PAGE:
The city of Columbia, Missouri, home to the state university’s flagship campus, has been dealing with complex downtown housing issues for years. The university is not interested in building more student housing, explains Brian Toohey, Chief Executive Officer of the Columbia Board of REALTORS® (CBOR). This created a significant private housing market, and a deep divide between those who want to preserve the downtown environment as it was and citizens who favor a more progressive approach for the city’s growth. When it came time to update the municipal zoning code, there was a strong move to make it more restrictive, and counter to the mixed-use, higher-density models that have proven successful elsewhere. As the current City Council was not particularly “real estate-friendly,” CBOR turned to the REALTOR® Party for help.
Through the Land Use Initiative, CBOR submitted an early draft of the revised code, which included restrictive temporary zoning rules, for review by Robinson & Cole, the law firm retained by the National Association of REALTORS® for nationwide land use issues. Toohey points out that applying for the review could not have been easier, and that the expertise that Robinson & Cole provides is invaluable. “They send an executive summary and background information, and a list of items and recommendations to consider,” he says.
The analysis provided by Robinson & Cole gave CBOR a basis for forming a strong community coalition, including the Columbia Apartment Association, the Downtown Community Improvement District, the Columbia Missouri Chamber of Commerce and the Central Missouri Development Council. Armed with the legal review, the REALTORS® took the lead in creating talking points for each organization to use when communicating with the media and speaking before the Planning and Zoning Commission and City Council, and provided guidance for coalition members drafting letters to the city detailing their opposition to the zoning changes. Faced with the analysis of Robinson & Cole as presented by the coalition, the Planning and Zoning Commission modified the temporary zoning rules.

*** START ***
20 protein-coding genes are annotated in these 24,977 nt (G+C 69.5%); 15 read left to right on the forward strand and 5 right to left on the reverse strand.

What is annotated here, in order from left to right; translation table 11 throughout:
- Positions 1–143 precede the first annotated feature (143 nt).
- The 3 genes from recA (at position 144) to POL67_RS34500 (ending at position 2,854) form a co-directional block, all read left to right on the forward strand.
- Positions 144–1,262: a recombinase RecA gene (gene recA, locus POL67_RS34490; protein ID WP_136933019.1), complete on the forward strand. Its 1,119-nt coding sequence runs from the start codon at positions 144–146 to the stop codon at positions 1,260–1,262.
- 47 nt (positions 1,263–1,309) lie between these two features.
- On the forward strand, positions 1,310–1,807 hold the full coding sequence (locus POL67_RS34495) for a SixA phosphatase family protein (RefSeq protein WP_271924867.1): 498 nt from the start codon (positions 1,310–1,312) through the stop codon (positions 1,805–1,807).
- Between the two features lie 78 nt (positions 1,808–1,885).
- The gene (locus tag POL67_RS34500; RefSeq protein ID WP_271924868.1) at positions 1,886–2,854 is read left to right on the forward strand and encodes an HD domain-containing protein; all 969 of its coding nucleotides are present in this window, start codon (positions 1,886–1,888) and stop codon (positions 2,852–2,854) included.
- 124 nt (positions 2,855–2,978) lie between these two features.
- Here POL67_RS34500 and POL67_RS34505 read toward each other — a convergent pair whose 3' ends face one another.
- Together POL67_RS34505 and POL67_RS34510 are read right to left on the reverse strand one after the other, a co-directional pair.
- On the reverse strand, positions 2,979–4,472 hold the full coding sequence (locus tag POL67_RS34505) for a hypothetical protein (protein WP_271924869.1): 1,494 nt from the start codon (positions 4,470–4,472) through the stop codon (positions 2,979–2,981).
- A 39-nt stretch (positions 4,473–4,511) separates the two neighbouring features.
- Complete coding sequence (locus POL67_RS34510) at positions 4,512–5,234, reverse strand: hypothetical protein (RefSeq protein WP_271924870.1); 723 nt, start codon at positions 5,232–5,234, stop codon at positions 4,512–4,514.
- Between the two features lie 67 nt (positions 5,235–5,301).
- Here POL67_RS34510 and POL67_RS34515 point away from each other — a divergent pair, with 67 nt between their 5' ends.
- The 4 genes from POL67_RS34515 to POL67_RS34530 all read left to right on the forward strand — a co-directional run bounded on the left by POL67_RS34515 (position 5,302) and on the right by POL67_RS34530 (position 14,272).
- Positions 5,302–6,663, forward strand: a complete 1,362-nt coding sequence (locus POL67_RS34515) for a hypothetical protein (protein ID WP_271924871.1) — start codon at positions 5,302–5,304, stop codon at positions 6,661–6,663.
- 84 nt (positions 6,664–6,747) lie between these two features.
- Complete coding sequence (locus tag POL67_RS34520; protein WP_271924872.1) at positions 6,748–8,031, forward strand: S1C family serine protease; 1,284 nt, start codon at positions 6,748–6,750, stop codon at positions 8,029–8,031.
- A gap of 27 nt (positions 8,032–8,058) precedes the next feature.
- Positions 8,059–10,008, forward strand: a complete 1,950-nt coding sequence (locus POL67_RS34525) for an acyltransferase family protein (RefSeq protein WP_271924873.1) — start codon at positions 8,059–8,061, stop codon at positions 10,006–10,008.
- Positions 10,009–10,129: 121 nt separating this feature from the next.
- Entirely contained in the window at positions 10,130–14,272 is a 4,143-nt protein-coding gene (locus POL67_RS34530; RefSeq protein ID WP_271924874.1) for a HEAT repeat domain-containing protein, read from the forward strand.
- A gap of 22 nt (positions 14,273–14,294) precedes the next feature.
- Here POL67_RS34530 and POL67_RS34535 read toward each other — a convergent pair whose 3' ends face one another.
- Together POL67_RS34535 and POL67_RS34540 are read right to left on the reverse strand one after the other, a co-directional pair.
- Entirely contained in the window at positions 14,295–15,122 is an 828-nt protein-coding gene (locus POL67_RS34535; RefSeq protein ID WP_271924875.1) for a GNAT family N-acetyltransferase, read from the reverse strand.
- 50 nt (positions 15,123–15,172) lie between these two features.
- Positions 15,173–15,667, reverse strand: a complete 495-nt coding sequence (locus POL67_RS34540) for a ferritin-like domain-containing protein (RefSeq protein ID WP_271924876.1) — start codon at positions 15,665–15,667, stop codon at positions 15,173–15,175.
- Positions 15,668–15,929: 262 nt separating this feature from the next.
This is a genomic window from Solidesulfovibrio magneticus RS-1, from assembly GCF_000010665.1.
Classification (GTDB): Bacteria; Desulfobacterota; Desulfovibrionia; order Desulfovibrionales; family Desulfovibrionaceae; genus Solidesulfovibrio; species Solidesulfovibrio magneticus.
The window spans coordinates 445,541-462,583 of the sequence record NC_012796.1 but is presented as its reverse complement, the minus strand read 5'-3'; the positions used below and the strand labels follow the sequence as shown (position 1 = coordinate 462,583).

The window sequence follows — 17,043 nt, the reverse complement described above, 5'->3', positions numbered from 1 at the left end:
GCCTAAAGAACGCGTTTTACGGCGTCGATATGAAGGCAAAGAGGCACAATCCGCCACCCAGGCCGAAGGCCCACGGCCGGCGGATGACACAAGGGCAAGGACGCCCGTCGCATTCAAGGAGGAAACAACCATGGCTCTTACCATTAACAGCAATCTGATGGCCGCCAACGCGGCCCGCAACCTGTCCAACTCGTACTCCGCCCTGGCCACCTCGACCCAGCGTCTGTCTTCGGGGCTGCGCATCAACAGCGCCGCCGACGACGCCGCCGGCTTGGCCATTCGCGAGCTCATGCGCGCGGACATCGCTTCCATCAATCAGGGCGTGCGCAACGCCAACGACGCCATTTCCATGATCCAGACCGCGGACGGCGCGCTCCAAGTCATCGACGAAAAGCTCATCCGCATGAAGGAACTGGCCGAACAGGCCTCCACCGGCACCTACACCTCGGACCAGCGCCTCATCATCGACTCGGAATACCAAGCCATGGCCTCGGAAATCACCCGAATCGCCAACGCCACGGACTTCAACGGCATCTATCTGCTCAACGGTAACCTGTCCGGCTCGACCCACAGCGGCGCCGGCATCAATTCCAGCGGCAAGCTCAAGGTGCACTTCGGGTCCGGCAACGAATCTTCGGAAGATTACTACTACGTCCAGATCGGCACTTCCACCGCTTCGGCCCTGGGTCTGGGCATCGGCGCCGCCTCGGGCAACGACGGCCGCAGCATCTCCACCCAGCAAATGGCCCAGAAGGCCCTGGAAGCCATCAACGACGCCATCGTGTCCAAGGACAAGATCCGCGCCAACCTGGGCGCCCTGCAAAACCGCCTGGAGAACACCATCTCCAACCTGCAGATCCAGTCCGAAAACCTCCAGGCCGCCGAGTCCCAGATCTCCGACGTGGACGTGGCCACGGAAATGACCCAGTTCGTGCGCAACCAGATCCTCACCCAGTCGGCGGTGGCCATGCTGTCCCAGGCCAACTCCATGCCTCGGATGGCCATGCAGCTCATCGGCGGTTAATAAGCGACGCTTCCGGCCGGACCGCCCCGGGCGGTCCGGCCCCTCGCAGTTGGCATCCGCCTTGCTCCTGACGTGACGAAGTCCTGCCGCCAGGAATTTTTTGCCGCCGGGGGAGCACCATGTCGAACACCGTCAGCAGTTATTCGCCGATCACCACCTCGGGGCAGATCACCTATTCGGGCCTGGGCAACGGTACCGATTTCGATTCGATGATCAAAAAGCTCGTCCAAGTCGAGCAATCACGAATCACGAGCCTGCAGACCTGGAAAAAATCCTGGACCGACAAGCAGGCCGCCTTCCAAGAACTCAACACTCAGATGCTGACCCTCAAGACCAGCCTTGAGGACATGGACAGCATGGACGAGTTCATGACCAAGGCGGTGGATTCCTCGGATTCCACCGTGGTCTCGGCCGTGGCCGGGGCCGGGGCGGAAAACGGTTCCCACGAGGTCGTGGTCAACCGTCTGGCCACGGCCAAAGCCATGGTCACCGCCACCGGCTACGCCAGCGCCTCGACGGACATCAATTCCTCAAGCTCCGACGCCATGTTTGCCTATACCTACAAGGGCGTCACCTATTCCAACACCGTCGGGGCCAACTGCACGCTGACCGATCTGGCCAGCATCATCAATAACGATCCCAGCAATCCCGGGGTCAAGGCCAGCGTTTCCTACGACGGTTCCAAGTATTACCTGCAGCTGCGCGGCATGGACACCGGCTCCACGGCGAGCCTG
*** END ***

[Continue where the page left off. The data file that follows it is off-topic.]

This success allowed CBOR to build an even stronger coalition when a subsequent draft of the code was released, and raised further concerns.
Again, Robinson & Cole came through. For example, explains Toohey, the second review revealed documentation of a Supreme Court ruling regarding signage that was relevant to Columbia’s zoning draft. When CBOR had the opportunity to meet with the consultants who were drafting the zoning code for the city, Toohey asked if they were aware of the case. “They said yes, they did know,” he reports, “but they were amazed that we knew!”
“Our input to the zoning review process has been respected and effective,” says Toohey. The code won’t be finalized until some time after the mayoral election Spring 2016, he notes, but CBOR is pleased with the significant changes that have been made to the draft, which will protect property rights and benefit the development of the city moving forward. He adds that he’d been making a push within his board to get more involved in local government and advocacy issues, but that there’d been a polite reluctance to ‘step on any toes.” “This complicated zoning struggle that we’ve engaged in has demonstrated the very real need to be involved. And now we know, first hand, the power of the REALTOR® Party.”
To learn more about how the Columbia Board of REALTORS® has been taking the lead on protecting downtown property rights, contact Chief Executive Officer Brian Toohey, email@example.com or 573.446.2408.
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